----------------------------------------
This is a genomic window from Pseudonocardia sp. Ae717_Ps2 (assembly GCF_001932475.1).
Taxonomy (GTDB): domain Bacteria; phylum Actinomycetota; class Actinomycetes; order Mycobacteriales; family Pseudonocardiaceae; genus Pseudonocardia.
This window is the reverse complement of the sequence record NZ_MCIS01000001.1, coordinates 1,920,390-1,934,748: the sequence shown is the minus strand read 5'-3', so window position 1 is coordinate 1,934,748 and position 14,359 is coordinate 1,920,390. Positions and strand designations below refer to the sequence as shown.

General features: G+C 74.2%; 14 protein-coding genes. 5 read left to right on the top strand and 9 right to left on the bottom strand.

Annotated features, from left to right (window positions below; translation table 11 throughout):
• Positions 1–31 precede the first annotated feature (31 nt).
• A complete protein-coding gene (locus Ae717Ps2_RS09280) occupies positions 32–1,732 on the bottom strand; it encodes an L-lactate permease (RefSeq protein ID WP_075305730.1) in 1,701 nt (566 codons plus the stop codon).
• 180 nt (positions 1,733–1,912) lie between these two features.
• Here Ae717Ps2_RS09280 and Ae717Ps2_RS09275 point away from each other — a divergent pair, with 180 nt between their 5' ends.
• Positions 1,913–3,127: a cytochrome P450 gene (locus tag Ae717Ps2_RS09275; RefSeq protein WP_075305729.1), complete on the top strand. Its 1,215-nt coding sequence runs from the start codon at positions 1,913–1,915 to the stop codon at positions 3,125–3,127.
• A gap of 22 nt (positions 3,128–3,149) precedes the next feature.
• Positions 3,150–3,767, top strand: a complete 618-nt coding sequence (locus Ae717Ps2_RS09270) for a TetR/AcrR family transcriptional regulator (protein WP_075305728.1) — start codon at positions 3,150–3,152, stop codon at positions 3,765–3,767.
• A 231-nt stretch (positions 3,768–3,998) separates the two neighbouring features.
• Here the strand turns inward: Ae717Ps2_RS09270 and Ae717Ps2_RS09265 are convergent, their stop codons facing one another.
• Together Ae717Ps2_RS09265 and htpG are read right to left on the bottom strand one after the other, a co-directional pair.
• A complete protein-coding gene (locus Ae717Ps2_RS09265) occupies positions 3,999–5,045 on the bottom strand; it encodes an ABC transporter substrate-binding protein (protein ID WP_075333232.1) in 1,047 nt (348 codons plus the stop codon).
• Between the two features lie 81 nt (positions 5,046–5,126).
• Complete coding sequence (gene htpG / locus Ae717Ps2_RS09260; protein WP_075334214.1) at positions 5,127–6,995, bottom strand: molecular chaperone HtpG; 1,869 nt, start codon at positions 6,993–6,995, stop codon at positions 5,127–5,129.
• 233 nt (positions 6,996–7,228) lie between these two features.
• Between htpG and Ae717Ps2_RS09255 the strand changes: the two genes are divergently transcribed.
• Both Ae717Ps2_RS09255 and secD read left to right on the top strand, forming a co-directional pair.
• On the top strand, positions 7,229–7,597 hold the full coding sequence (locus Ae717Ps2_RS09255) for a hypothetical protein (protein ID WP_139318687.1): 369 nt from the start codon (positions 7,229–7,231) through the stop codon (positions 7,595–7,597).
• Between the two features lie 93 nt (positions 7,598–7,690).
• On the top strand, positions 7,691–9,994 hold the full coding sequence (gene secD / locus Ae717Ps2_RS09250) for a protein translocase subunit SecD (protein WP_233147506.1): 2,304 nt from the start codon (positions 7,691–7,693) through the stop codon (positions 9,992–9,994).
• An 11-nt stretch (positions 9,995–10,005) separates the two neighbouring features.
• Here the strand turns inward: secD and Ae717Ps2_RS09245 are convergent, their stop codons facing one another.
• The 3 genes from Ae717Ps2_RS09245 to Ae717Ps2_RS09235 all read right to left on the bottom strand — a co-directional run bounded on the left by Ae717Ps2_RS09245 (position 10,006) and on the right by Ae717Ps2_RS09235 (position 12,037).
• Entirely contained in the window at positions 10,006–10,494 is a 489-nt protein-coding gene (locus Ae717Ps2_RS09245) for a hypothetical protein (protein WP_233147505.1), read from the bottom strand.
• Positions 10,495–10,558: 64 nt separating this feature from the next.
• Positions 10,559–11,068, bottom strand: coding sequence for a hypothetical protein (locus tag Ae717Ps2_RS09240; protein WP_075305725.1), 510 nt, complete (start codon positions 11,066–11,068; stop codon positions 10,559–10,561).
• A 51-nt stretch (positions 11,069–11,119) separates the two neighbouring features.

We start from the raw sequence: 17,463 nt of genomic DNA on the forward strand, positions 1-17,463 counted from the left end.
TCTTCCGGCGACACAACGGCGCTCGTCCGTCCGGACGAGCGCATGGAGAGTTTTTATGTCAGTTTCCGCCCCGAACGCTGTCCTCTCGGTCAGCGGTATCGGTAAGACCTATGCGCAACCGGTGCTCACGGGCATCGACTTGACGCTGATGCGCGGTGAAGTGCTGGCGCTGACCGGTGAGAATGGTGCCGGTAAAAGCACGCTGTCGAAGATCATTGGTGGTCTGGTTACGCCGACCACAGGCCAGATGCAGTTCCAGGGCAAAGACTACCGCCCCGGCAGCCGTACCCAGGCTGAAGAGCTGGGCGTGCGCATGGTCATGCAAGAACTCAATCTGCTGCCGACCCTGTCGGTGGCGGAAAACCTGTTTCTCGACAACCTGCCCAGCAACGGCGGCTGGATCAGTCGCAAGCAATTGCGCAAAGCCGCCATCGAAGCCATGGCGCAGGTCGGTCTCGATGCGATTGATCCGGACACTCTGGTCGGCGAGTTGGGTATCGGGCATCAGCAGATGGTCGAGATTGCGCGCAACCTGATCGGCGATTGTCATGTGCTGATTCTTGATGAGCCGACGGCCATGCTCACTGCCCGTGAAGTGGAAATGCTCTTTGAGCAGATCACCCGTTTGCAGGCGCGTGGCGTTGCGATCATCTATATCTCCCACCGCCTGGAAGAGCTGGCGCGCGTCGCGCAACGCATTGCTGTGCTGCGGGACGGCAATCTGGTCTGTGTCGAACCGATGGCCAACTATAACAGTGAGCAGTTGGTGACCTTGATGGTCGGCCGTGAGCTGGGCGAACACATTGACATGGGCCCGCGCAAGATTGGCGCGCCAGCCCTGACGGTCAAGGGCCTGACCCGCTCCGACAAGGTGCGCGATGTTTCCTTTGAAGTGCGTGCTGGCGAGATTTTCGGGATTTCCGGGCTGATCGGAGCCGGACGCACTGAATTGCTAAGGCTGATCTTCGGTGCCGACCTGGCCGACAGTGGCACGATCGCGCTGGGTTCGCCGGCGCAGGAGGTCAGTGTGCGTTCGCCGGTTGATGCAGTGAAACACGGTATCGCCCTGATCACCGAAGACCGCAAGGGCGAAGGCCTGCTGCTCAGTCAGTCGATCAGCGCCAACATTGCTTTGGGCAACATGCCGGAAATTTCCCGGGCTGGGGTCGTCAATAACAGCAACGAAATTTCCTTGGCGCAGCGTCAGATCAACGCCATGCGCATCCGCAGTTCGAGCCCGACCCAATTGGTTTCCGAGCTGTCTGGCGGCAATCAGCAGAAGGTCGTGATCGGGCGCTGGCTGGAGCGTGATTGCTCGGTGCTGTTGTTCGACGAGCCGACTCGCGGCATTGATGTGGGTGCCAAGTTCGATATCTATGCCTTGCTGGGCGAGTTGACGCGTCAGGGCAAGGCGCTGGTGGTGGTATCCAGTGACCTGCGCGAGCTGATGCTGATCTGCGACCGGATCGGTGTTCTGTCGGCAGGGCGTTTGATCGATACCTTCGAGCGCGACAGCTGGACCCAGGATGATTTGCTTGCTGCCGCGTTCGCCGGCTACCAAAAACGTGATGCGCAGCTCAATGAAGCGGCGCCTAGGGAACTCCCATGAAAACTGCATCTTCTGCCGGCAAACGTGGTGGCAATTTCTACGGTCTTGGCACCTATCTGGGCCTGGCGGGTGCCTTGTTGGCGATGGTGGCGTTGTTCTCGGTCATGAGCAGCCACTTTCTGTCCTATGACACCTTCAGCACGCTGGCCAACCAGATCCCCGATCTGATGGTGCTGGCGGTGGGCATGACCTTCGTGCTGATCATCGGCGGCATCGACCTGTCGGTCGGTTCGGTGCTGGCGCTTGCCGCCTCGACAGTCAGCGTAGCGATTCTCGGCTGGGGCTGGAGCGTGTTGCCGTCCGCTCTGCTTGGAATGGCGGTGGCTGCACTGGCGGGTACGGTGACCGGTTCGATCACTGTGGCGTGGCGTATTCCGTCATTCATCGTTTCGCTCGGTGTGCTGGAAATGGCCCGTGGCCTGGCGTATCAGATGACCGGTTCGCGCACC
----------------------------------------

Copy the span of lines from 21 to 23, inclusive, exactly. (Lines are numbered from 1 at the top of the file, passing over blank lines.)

• Both Ae717Ps2_RS09255 and secD read left to right on the top strand, forming a co-directional pair.
• On the top strand, positions 7,229–7,597 hold the full coding sequence (locus Ae717Ps2_RS09255) for a hypothetical protein (protein ID WP_139318687.1): 369 nt from the start codon (positions 7,229–7,231) through the stop codon (positions 7,595–7,597).
• Between the two features lie 93 nt (positions 7,598–7,690).